In the 2010 New Year's Honours List, Jeremy James Taylor was appointed an Officer of the Order of the British Empire (O.B.E.) ‘in recognition of services to Young People and Musical Theatre’. In August of the same year, and in celebration of Stephen Sondheim's 80th birthday, the NYMT staged a daring production of his musical thriller Sweeney Todd in London. This production, directed by Martin Constantine and Sarah Redmond, was staged within a converted Victorian warehouse in the city’s East End – Village Underground, near Spitalfields Market. With a brilliant cast of 30 - and a 25-piece orchestra of outstanding young players under the musical direction of Jeremy Walker - the production garnered 5-star reviews. 
Highlights of the 2011 season included an invitation from Her Majesty The Queen and His Royal Highness The Duke of Edinburgh to perform for a reception at Buckingham Palace celebrating Young People in the Performing Arts. The specially commissioned performance in the ballroom, which had been inspired by Shakespeare’s Romeo and Juliet, also featured the English National Ballet, Flawless, Alleviate and the Docklands Sinfonia. NYMT singers and dancers joined Joe McElderry in Something's Coming from Bernstein's West Side Story and accompanied Rumer in the finale, performing Taylor Swift's Love Story. Choreography was by Cristian Valle and the music was directed by Mike Batt. Then, in June, NYMT performed again for West End LIVE in Trafalgar Square. The programme included extracts from Sweeney Todd and, from the finale of Bernstein's Candide, Make Our Garden Grow. In July came the International Youth Arts Festival for which, at the invitation of Creative Youth, NYMT staged a new production of Sweeney Todd at the Rose Theatre, Kingston. The 70-strong company was directed by Sarah Redmond with new design by Holly Seager. Musical direction was by Jeremy Walker.
Plans for 2012 include a collaboration with American musical theatre composer, lyricist and playwright, Jason Robert Brown, to produce his musical, 13 in London's West End and under the direction of the composer.
Over 35 years NYMT has had a huge cast. It has also, as well as staging some of the great classics of musical theatre, created a considerable and important body of new music theatre works for performance by young people. Some of the brilliant and inspirational young performers have gone on to enrich the professional stage. All have taken with them exceptional skills, memories and a drive to support education in the arts which bodes well for our country’s development.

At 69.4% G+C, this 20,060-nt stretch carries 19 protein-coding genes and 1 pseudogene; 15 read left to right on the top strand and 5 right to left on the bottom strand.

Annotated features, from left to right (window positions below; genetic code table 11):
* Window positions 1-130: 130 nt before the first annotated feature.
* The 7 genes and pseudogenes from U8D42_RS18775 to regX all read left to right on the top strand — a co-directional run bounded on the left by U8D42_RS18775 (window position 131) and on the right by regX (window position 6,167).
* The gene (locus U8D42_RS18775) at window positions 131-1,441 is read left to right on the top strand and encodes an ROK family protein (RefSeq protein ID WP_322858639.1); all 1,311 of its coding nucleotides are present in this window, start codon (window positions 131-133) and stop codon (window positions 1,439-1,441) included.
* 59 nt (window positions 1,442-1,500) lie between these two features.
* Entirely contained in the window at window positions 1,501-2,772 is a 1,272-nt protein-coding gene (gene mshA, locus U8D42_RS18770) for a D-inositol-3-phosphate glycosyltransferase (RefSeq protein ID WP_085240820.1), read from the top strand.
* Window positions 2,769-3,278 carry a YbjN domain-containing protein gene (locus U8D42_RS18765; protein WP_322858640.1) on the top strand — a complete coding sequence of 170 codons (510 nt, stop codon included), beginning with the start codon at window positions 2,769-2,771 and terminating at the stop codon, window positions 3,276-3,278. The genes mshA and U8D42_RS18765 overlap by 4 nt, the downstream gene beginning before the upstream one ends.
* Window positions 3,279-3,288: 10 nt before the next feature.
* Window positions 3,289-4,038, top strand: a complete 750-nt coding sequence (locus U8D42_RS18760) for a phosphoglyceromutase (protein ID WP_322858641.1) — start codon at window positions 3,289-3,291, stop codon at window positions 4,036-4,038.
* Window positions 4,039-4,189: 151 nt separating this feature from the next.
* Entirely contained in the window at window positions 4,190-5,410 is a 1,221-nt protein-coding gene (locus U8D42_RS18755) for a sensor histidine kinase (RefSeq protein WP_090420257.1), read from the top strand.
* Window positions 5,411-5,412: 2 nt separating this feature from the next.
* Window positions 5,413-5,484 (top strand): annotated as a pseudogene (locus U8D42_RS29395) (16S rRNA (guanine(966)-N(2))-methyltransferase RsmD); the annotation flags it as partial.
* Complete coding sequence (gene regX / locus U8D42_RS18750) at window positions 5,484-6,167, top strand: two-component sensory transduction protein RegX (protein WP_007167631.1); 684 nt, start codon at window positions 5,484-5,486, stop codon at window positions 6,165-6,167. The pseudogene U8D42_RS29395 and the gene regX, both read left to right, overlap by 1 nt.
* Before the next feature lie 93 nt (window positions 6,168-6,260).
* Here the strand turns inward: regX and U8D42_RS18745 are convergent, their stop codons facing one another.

- The Scotsman Fringe First Award (Numerous Occasions)
- Radio Forth Award for Outstanding Musical Production
- Edinburgh Festival Hamada Award
- National Youth Theatre
- Youth Music Theatre: UK
- All Above Board
- Andrew Lloyd Webber 50th Birthday Tribute
- Arthur Andersen Reception
- The Ballad of Salomon Pavey
- The Beggar's Opera
- Bendigo Boswell
- Born of Glass
- Brilliant the Dinosaur
- Bugsy Malone
- Bury St Edmund's Cathedral
- Captain Stirrick
- The Caucasian Chalk Circle
- The CBI Conference
- The Children's Royal Variety Show
- The Dreaming
- El Retablo De Maese Pedro
- The Factory Children
- Four Walls
- Fiddler on the Roof
- Goblin Market
- Guys and Dolls
- Helen Come Home (or Achilles the Heel)
- The Hired Man
- The Indian Queen
- Into the Woods
- Jack Spratt VC
- Joseph and the Amazing Technicolour Dreamcoat
- The Kissing Dance
- The Leaving of Liverpool
- Let's Make an Opera
- Lighting The Candle
- Little Me
- The Little Rats
- The Lord Shaftesbury Memorial Concert
- Master Peter's Puppet Show
- Nos Vie En Rose
- Not Quite Bedtime
- Noye's Fludde
- October's Children
- Once Upon a War
- Overture and Beginners
- Pal Joey
- Play Extinct
- The Powder Monkeys
- The Queen's Anniversary Gala Concert
- The Ragged Child
- The Roman Invasion of Ramsbottom
- Saint Francis
- Spider Dance
- Stonehenge Arms Park
- Such Sweet Thunder
- Sweeney Todd: The Demon Barber of Fleet Street
- The Tailor of Gloucester
- The Threepenny Opera
- Tin Pan Ali (or The Sesame Street Racket)
- Totally Over You
- The Tower of Babel
- The Ugly Duckling
- Whistle Down The Wind
- The Wizard of Oz
- You Must Remember This
- ^ , Registered Charity no. 281159 at the Charity Commission
- ^ www.nymt.org.uk
- ^ Jeremy James Taylor 
- ^ "No NYMT Funding from ACE" BritishTheatreGuide.info, 20 March 2005
- ^ "Funding threat to youth music" Timesonline.co.uk, 19 March 2005
- ^ Smith, Alistair, "Revived NYMT to stage West End return in 2006" TheStage.co.uk, 11 October 2005
- ^ Marlowe, Sam, "Whistle Down the Wind at Greenwich Theatre, SE10" TimesOnline.co.uk, 15 August 2008
- ^ http://www.independent.co.uk/news/uk/home-news/honours-list-order-of-the-british-empire-obe-names-lz-1853556.html
- ^ www.nymt.org.uk
- ^ "NYMT Alumni"